Open Access Case report

An autoinflammatory neurological disease due to interleukin 6 hypersecretion

Ettore Salsano1*, Ambra Rizzo2, Gloria Bedini23, Loris Bernard4, Valentina Dall’Olio4, Sara Volorio4, Monica Lazzaroni2, Isabella Ceccherini5, Dejan Lazarevic6, Davide Cittaro6, Elia Stupka6, Rosina Paterra1, Laura Farina7, Mario Savoiardo7, Davide Pareyson1 and Francesca L Sciacca2

Author Affiliations

1 UO Neurologia VIII, Department of Clinical Neurosciences, IRCCS Foundation, “C. Besta” Neurological Institute, Milan 20133, Italy

2 Laboratory of Clinical Pathology and Medical Genetics, IRCCS Foundation, “C. Besta” Neurological Institute, Milan 20133, Italy

3 Cellular Neurobiology Laboratory, Cerebrovascular Disease Unit, IRCCS Foundation, “C. Besta” Neurological Institute, Milan 20133, Italy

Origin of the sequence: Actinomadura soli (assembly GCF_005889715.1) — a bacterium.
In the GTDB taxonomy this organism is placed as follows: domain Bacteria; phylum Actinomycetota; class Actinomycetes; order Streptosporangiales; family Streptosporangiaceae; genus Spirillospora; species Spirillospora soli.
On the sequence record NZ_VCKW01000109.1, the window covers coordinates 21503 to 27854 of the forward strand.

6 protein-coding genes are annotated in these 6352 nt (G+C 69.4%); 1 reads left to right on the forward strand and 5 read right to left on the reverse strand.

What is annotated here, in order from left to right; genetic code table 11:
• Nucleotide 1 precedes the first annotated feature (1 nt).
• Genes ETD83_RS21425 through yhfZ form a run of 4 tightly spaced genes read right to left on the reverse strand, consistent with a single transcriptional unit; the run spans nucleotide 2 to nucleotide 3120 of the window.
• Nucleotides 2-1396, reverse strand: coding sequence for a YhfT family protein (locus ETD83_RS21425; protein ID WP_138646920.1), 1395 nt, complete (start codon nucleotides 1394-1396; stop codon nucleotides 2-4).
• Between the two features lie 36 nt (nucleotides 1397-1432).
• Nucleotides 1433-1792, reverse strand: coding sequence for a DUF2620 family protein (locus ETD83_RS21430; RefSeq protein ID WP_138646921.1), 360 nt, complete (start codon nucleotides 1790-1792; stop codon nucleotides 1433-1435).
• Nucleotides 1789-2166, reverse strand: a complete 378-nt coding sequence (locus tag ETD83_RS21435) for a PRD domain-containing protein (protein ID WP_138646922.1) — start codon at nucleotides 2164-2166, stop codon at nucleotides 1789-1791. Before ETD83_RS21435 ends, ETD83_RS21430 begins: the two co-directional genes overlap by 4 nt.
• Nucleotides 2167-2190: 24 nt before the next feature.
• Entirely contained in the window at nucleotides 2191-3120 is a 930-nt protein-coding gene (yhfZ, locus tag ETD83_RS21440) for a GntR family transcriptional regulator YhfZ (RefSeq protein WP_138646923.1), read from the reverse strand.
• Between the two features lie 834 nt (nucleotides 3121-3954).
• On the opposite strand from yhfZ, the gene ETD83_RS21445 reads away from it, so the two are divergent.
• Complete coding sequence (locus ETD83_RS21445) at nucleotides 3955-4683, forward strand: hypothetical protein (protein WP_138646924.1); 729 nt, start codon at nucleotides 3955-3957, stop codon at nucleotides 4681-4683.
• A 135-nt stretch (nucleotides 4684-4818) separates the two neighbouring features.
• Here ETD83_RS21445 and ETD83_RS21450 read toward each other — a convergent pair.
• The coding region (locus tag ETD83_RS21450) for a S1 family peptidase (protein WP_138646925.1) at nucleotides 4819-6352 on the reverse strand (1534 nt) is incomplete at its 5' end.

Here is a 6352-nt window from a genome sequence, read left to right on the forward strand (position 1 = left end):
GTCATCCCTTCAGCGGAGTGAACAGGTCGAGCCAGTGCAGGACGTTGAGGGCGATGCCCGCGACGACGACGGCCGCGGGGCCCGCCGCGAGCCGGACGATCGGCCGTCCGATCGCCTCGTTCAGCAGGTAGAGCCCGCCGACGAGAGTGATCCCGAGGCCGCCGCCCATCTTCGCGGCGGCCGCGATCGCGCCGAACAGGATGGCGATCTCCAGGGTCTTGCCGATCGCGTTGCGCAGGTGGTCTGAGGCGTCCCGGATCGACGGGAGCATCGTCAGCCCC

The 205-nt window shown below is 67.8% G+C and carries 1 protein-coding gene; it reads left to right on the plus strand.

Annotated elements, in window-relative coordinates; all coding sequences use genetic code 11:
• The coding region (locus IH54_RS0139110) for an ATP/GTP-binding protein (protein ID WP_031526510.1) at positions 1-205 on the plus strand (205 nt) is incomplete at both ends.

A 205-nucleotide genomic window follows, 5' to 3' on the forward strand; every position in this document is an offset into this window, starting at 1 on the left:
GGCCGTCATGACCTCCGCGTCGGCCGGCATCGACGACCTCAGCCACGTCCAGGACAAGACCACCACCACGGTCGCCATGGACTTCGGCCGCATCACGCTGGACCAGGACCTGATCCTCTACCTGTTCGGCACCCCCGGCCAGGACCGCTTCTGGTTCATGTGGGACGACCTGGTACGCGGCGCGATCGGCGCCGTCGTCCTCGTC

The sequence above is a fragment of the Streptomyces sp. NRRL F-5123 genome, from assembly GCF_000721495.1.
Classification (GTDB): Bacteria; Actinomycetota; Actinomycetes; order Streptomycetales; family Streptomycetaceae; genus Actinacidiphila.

4 IFOM, Fondazione Istituto FIRC di Oncologia Molecolare, Milan 20139, Italy

5 Laboratory of Molecular Genetics, Istituto Giannina Gaslini, Genoa 16148, Italy

6 Center for Translational Genomics and Bioinformatics, San Raffaele Scientific Institute, Milan 20132, Italy

7 Unit of Neuroradiology, IRCCS Foundation, “C. Besta” Neurological Institute, Milan 20133, Italy

For all author emails, please log on.

Journal of Neuroinflammation 2013, 10:29  doi:10.1186/1742-2094-10-29

The electronic version of this article is the complete one and can be found online at: http://www.jneuroinflammation.com/content/10/1/29


Received:13 March 2012
Accepted:2 February 2013
Published:21 February 2013

© 2013 Salsano et al; licensee BioMed Central Ltd.

This is an Open Access article distributed under the terms of the Creative Commons Attribution License (http://creativecommons.org/licenses/by/2.0), which permits unrestricted use, distribution, and reproduction in any medium, provided the original work is properly cited.

Abstract